Archive for the ‘The Frugal Farmer’ Category

And the garden gets bigger…Planting Blueberries

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One good thing about starting out your homestead with a clean slate, is you get to plan where you want things.  We have been here almost a year now and its just now starting to look different with each new addition.  The one bad thing about starting a homestead out of nothing, is all the HARD WORK!  Good thing we have a few helpers :)   We have a black berry patch we put in last fall and a strawberry patch we put in last spring and we have been enjoying the “fruits” of our labour in the form of jam all summer.  We thought we needed to expand on this venture a little further with a blueberry row and grapes in our garden.  More about grapes another day.

First a little about blueberries…

Choosing Cultivars

Choose a variety recommended for your hardiness zone!!!

Site/Soil

Blueberry bushes grow best in a sunny location, but will tolerate partial shade. Blueberries like  loose, well-drained soil.They require acidic soil conditions. A pH reading of 5.0 is optimal. In heavy clay soils plant in a raised bed.

Planting

Plant 3 to 4 feet on center, with a 36 inch buffer on each side of the plant to allow for mulching. Plants should be at the same level that they were in the container.

Mulching

Mulch will significantly increase blueberry bush growth and yield. Decomposing mulch not only helps improve soil structure, but also aids in the nutrient uptake of a blueberry bushes root system. Mulching maintains uniform soil moisture, reduces soil temperature, and control weeds. Always keep mulch around 4 to 5 inches away from the plant itself at least until the plant is rooted well.

Pruning

A good-sized, healthy canopy is needed to support the growth of fruit. Pruning encourages production of large, high-quality fruit, and encourages earlier blooming. Fruit is produced on one-year-old wood. The largest berries are produced on the most vigorous wood, so a good supply of strong, one-year-old wood is desirable. When pruning shape the bush by removing dead and diseased wood. Pruning new bushes is recommended to increase ” production area” of the plants. Shape  of the top of the bush should remind umbrella.  You can do it easily pruning plants in about 2 weeks after picking last berry. Find the tallest wooden branch, measure about 8 inches of the green part of the branch and prune the whole plant flat on this level. Prune the bushes annually. You can stop pruning after You plants are over 7-8 years old, then you just prune dead or damaged branches.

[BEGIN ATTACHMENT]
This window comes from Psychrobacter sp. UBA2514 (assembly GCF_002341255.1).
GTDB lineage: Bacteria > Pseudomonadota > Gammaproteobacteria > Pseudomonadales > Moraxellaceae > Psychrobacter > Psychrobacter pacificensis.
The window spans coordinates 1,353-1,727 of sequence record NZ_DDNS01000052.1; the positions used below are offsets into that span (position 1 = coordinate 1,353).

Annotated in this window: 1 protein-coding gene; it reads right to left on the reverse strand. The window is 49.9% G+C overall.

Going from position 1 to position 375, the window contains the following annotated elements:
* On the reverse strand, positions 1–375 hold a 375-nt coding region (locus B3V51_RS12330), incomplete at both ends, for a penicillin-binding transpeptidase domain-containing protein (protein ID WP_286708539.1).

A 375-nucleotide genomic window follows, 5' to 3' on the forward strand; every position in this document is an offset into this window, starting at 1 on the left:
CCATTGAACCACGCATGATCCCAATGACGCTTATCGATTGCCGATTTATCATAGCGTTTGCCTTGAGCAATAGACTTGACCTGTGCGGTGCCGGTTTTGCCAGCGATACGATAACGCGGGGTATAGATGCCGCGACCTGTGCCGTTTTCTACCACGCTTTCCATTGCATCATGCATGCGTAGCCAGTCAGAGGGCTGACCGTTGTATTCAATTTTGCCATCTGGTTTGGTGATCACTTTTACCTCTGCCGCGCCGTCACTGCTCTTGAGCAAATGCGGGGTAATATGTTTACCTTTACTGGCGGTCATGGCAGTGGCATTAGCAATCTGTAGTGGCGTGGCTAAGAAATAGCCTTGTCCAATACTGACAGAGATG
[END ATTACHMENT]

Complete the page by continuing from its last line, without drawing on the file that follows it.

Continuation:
Fertilization

Generally one application in the spring of an acid-producing fertilizer each year will be sufficient. Do not fertilize after the blooming period, late fertilizing will encourage late growth in the fall, which in turn can cause winter injury. Nitrogen usually gives blueberries the greatest growth response. Nitrogen fertilizer requirements increase as the bushes grow older and yields increase.

Watering/Irrigation

Water the blueberry bush frequently enough to keep the soil moist but not saturated. Blueberry bushes need at least 1 to 2 inches of water per week, do not apply water after early September unless soil is very dry. Mulching will help reduce the frequency of watering.

 

Now that you are an expert and excited about putting in you own blueberries, here’s what we did!

These supplies are needed for a 30 ft row of blueberries:

2 bags of Peat Moss

Hoe and Shovel

6 Blueberry plants

1 Bale of hay

1 25 ft. soaker hose.

 

DIRECTIONS:

  1. Work your ground so it is loose and free of weeds.
  2. Dig your trench 30 ft long and about 2 1/2 foot wide.
  3. Dump out and spread evenly your peat moss.
  4. Cover your peat moss with the dirt you pulled out of the trench.
  5. Evenly space your berry plants and plant them.
  6. Cover with the straw mulch.
  7. Hook up your soaker hose and turn it on!!!
  8. Next June you will be rewarded for all your hard work :)

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Homemade Disinfecting Wipes

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I ran out of my homemade cleaner the other day and found this recipe.  Since I had almost all the ingredients, I thought I would try this out.  I liked that I could use my essential oils, and that it is disinfecting!  And, Have I ever mentioned…I love the smell of essential oils!?! Added bonus: it’s inexpensive to make!!!

Supplies:

  • old baby wipes container or sealable plastic container
  • white vinegar
  • tea tree oil
  • lavender oil
  • castile soap
  • old t-shirts cut up I used 5
  • water

  Instructions:

  • Put cloth into wipes container or plastic container with lid.  Just about anything with a lid will work.

MIX:

  • 2 cups of water
  • a big squirt of castile soap (mine was castile soap and lavender oil)
  • 1/2 c. of vinegar